My dissertation co-advisors encouraged me to take several days off from academic activities to recharge after the grueling comprehensive exam process - 450 books in about a year, and, yes, I read the vast majority of them (over 80%). I'm not good at skimming and comprehending, so when I read, I tend to read every single word, and I take notes while reading things that I'm going to have to refer to later. If I hadn't done that, comps would have been impossible. As it is, I'm not great at historiography - Unless we're talking works that I've read several times, or are really important to what I'm doing, I can usually remember the arguments made, but not always who it was that made them.
Anyway, I need to hit the ground running on the dissertation on either Sept 3rd (Labor Day) or September 4th. My immediate tasks are to read Christopher Browning's Ordinary Men, Omer Bartov's Hitler's Army, and E.B. Sledge's With the Old Breed, all of which discuss regular guys committing atrocities, either when ordered or just of their own accord, during their respective wars. Beyond these, microhistories of German soldiers from World War II might provide some good ideas of how soldiers who committed atrocities (and those who didn't) rationalized their actions.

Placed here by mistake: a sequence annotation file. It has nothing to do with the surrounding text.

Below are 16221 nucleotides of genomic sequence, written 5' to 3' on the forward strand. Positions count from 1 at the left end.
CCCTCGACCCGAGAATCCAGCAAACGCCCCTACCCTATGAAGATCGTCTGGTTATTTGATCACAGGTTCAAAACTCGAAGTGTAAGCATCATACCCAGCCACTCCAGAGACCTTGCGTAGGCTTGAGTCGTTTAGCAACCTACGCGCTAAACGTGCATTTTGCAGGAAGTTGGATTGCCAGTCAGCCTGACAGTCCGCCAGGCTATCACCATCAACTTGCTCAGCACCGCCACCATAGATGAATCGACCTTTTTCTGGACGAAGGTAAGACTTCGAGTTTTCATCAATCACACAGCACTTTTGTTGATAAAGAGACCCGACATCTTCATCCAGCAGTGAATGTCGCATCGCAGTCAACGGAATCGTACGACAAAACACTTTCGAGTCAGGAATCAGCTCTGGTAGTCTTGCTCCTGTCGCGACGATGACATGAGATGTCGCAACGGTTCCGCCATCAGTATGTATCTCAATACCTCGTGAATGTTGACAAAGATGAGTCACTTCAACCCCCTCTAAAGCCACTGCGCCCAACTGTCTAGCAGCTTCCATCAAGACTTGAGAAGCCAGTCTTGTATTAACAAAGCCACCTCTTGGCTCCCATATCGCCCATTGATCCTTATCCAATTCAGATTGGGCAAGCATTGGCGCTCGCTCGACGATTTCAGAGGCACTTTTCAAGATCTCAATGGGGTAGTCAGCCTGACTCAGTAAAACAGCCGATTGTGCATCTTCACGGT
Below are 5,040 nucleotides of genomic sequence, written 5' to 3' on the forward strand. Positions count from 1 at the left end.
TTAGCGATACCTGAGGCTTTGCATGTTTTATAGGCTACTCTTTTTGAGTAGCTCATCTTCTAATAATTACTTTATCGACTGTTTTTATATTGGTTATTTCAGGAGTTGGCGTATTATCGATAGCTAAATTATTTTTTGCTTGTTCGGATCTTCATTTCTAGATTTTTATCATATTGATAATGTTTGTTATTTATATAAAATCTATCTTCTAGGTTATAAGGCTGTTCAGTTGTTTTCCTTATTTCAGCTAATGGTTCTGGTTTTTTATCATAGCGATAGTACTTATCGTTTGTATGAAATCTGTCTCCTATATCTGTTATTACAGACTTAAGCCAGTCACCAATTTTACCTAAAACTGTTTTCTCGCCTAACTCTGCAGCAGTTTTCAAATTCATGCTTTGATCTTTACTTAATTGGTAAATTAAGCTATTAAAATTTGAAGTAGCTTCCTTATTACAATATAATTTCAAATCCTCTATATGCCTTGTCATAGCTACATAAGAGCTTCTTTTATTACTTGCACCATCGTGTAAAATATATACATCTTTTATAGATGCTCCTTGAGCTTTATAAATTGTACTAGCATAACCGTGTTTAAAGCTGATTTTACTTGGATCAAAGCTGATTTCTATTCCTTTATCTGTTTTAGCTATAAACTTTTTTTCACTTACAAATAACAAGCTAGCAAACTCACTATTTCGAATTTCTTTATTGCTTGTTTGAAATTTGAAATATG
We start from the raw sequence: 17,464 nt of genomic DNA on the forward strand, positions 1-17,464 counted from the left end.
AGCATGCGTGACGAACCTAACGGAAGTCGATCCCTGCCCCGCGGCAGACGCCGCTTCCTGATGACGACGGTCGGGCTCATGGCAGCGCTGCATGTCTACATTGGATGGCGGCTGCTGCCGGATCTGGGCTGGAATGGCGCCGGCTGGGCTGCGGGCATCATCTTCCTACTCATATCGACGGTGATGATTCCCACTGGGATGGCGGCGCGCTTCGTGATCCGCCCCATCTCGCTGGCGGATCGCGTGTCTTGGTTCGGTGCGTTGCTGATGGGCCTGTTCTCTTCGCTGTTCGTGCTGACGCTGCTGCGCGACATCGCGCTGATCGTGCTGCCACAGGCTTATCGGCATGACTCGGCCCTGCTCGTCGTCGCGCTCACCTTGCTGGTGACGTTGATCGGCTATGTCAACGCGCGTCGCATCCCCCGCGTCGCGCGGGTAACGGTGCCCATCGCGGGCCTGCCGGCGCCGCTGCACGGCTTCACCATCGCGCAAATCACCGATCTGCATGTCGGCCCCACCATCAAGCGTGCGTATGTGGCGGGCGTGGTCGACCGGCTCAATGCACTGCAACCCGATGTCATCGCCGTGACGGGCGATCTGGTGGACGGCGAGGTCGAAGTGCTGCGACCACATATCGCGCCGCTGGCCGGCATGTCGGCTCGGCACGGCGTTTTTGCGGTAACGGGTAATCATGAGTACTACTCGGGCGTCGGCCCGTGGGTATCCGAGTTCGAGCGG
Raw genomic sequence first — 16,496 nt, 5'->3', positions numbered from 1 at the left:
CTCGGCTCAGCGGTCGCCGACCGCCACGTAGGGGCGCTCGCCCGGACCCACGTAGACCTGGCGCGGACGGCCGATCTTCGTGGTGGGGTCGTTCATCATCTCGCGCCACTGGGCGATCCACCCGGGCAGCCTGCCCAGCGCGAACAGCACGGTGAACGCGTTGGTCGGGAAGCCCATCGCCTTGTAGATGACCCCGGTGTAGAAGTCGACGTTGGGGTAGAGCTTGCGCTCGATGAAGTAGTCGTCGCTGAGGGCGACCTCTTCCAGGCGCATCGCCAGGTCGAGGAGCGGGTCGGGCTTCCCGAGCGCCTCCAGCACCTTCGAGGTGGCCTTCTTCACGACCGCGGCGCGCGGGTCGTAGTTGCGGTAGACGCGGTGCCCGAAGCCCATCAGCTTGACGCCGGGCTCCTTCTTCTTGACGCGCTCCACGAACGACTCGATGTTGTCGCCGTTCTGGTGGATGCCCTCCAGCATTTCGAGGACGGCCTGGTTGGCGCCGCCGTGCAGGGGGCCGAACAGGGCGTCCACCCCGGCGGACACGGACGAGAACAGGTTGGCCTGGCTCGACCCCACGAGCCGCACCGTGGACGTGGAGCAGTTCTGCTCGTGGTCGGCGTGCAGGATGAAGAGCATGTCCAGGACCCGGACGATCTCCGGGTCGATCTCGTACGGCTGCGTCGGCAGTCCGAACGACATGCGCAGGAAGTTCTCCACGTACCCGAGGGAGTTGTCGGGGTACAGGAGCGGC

The second step will be to identify a unit or incident to focus my analysis on. I think I'm going to start with Son My to see what has already been written about that incident and what information is available, but I'll also be looking at the available documents from the papers of the Vietnam War Crimes Working Group. A fair amount of the files still need to be sanitized, but there are several thousand pages available. NARA has also released case summaries for 246 cases that will help narrow my search down. I also need to ask the staff at NARA for a listing of the status of the case filed to see what is sanitized, what is available in full, and what items are still unprocessed so I can see what my options are.